Fast boot (sub second) of pi zero w - howto ?


17 posts
by johnjones » Sat Jun 17, 2017 6:55 am
Hi

I am working on a project for a charity and would like to use a pi zero w, However the project needs the device to capture a image in 1-2 seconds from power on.

Please would you post details if you have achieved an linux environment with the pi zero w ( BCM2835 ).

I realise that the default firmware config would not allow this. has anyone had any success with sub second boot ?
(I find it hard to believe the videocore designers did not envisage a device to turn on and be functional in under 2 seconds what about all those ipTV's ? )

Please limit your posts to positive experiences or mentioning people who would be able to achieve it.
I hope this thread can be a positive engineering resource for those that need tight well engineered results !

Regards

John Jones
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by klricks » Sat Jun 17, 2017 7:04 am
Go here for my RPi writeup. Basic config, Serial Port add-on etc:
http://blackeagle12.net/Comp/RPi/Rpi.html Click web icon on right side --->
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by johnjones » Sat Jun 17, 2017 8:04 am
Thats not very positive or useful so I was wondering if anyone had any positive experience in booting under a second and capturing an image here

Again I find it hard to believe the designers of a videocore device did not think of bringup in under a second

John
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by rpdom » Sat Jun 17, 2017 8:13 am
johnjones wrote:Again I find it hard to believe the designers of a videocore device did not think of bringup in under a second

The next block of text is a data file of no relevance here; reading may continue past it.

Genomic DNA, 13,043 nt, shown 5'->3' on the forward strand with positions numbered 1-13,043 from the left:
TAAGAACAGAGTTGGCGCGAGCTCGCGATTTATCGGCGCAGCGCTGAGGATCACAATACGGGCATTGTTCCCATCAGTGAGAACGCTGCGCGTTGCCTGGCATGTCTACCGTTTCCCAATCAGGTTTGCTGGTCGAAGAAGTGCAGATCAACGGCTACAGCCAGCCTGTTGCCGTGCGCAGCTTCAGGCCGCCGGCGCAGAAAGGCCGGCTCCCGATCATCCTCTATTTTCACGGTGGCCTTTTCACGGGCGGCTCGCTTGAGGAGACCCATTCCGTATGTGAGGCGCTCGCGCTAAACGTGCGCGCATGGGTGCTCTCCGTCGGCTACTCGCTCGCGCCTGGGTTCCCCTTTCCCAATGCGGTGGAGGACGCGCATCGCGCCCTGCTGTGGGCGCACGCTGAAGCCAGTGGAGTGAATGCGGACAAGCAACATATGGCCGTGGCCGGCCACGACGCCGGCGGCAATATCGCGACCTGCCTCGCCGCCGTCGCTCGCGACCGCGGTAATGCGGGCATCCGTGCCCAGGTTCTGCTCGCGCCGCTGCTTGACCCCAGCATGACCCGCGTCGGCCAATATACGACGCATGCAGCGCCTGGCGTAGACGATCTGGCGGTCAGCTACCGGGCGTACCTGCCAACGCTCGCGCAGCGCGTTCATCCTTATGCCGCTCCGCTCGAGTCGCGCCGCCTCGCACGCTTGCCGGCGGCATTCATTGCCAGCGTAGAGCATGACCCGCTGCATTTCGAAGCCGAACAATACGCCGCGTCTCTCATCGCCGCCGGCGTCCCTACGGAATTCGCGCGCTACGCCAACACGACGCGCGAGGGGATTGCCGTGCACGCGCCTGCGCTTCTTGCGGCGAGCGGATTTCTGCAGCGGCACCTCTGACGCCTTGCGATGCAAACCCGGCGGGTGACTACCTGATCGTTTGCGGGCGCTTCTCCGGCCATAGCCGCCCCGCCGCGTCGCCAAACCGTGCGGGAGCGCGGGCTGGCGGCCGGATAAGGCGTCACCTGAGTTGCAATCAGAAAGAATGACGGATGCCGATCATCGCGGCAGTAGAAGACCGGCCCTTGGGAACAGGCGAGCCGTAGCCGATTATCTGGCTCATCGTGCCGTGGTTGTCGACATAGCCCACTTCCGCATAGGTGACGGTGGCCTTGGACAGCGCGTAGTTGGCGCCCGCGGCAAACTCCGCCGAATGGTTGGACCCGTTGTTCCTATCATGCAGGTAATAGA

Why do you find it hard to believe? The VC was designed for use in mobile phones. How long does your mobile take to start up from cold?
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by johnjones » Sat Jun 17, 2017 8:37 am
I presumed they actually engineered it for IP television and the mobile phone / ipod was simply a way to earn money, either way it seems odd that the system has to spend so long initialising...

Again has anyone had any positive experience ?
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by mahjongg » Sat Jun 17, 2017 10:07 am
most IP tv's do not really turn off, I don't think that any device with the complexity of a real OS can turn on and be ready in seconds, even if they have all their software in permanent storage (ROM) it will take much more than a few seconds to initialise all devices that must be initialised.

in contrast, the PI has nor permanent built in storage at all (except for a tiny bit of boot code) and has to load *everything* from sd-card.

In short, no!
sub seconds boots are impossible.

On the other hand, energy wise, there is no real reason to shut down at all.

The fastest demo I can recall having seen booted to a simple game in something like 5 seconds, and all that had to do in these 5 seconds was to load a single piece of a few hundred kilobyte of bare metal code, no OS involved, and nothing to initialise.
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by dwelch67 » Sat Jun 17, 2017 1:32 pm
the closest you could come to this is probably what some laptops do and that is they have an arm (non-x86) keep the dram and other things alive, they hibernate basically by taking a snapshot of the system and keeping the snapshot in ram powered on, then can bring up the main cpu which is relatively fast, then restore state then run.